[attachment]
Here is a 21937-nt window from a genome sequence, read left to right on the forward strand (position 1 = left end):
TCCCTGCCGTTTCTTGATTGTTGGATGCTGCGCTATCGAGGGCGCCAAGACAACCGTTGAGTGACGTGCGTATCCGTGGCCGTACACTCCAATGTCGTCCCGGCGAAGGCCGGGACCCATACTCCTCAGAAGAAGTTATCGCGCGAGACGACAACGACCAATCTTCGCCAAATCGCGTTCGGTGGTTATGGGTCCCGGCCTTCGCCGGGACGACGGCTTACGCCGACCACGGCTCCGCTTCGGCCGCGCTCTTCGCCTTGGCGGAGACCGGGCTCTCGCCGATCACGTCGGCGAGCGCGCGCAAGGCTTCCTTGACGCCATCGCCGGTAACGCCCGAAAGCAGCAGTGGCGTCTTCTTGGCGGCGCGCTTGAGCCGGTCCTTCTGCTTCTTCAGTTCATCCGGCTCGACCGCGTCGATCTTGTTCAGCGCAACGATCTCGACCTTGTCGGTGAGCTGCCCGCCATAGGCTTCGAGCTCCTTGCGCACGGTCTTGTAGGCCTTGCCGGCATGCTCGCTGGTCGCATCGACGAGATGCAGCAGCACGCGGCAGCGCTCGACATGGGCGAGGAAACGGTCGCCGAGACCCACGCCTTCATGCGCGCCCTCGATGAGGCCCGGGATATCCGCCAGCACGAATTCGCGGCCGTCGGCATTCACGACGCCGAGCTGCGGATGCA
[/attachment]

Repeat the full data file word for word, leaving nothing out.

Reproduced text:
Here is a 21937-nt window from a genome sequence, read left to right on the forward strand (position 1 = left end):
TCCCTGCCGTTTCTTGATTGTTGGATGCTGCGCTATCGAGGGCGCCAAGACAACCGTTGAGTGACGTGCGTATCCGTGGCCGTACACTCCAATGTCGTCCCGGCGAAGGCCGGGACCCATACTCCTCAGAAGAAGTTATCGCGCGAGACGACAACGACCAATCTTCGCCAAATCGCGTTCGGTGGTTATGGGTCCCGGCCTTCGCCGGGACGACGGCTTACGCCGACCACGGCTCCGCTTCGGCCGCGCTCTTCGCCTTGGCGGAGACCGGGCTCTCGCCGATCACGTCGGCGAGCGCGCGCAAGGCTTCCTTGACGCCATCGCCGGTAACGCCCGAAAGCAGCAGTGGCGTCTTCTTGGCGGCGCGCTTGAGCCGGTCCTTCTGCTTCTTCAGTTCATCCGGCTCGACCGCGTCGATCTTGTTCAGCGCAACGATCTCGACCTTGTCGGTGAGCTGCCCGCCATAGGCTTCGAGCTCCTTGCGCACGGTCTTGTAGGCCTTGCCGGCATGCTCGCTGGTCGCATCGACGAGATGCAGCAGCACGCGGCAGCGCTCGACATGGGCGAGGAAACGGTCGCCGAGACCCACGCCTTCATGCGCGCCCTCGATGAGGCCCGGGATATCCGCCAGCACGAATTCGCGGCCGTCGGCATTCACGACGCCGAGCTGCGGATGCA